To encourage the financial institutions to provide Qard Hasan (benevolent loans) to needy customers in order to discourage them from relying on Tawarruq instead of Qard Hasan. Again these institutions are encouraged to set up special Qard Hasan Fund.

Sukuk transparency needed to spur growth: Moody’s

Sukuk transparency needed to spur growth: Moody’s

sukuk

The Islamic finance industry needs to be clearer about the nature of its sukuks, or Islamic bonds, if their growth is to be sustained in the long term, ratings agency Moody’s said in a reported on Wednesday.

The nascent Islamic finance industry is debating whether it should replicate conventional financial products or develop its own structures.

"For the long-term health and sustainability of the market, Moody’s believes all parties need to be very clear about the ‘substance’ of the underlying sukuk risk in question to avoid the situation where some parties will be confused … by complex Islamic terminology or legal jargon," the report said.

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Sukuk market in the Gulf needs to be regulated

Sukuk market in the Gulf needs to be regulated

burj al arab

The Gulf can foster growth in Islamic bonds (sukuk) market by adopting regulations and going in for measures such as credit rating, say analysts.

Even as the GCC holds a lion’s share in the global sukuk market, estimated at $130 billion (Dh477bn), it lags behind when it comes to regulations. And a model like the one followed by Malaysia can help it tap the massive potential that the segment holds, they said.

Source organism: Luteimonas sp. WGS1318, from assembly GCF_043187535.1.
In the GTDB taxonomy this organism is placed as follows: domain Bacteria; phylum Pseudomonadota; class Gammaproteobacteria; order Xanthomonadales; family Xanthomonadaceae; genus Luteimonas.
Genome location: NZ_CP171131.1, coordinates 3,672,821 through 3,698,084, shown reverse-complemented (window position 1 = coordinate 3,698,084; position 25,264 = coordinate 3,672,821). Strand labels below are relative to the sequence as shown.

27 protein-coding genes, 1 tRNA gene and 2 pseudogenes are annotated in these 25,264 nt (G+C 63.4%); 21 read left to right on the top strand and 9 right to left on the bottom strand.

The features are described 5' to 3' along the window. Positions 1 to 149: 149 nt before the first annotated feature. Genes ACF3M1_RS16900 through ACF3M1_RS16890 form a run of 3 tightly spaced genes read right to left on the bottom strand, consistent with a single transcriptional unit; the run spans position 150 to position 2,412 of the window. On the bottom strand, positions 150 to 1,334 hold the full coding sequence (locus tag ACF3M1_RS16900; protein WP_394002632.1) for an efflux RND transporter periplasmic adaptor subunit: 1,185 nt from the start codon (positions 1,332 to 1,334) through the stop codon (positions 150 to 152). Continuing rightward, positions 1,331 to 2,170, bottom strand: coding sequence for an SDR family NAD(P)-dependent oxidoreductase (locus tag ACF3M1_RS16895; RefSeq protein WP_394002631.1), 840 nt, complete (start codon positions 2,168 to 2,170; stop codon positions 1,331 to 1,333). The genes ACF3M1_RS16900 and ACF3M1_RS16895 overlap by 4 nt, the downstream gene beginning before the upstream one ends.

"The GCC market holds a significant share of global market when it comes to volume. But if we talk of a regulated market, the comfort levels of having prudent policy guidelines from regulators are still not there, whether it is related to type of issuances or ratings," said Moinuddin Malim, Head of Corporate and Investment Banking, Badr-Al-Islami. Mashreq.

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The answer to the global financial crisis lies in Islamic finance

The answer to the global financial crisis lies in Islamic finance

burj-dubai-skyscraper-2

A small idea is developing into a big hope in the Middle East. It is that the answer to the global financial crisis lies in Islamic finance.

Proponents of the $800bn industry argue that the prohibition on dealing in interest has saved Islamic institutions, preventing them from investing in all the dubious structures that have brought down high-flying international institutions.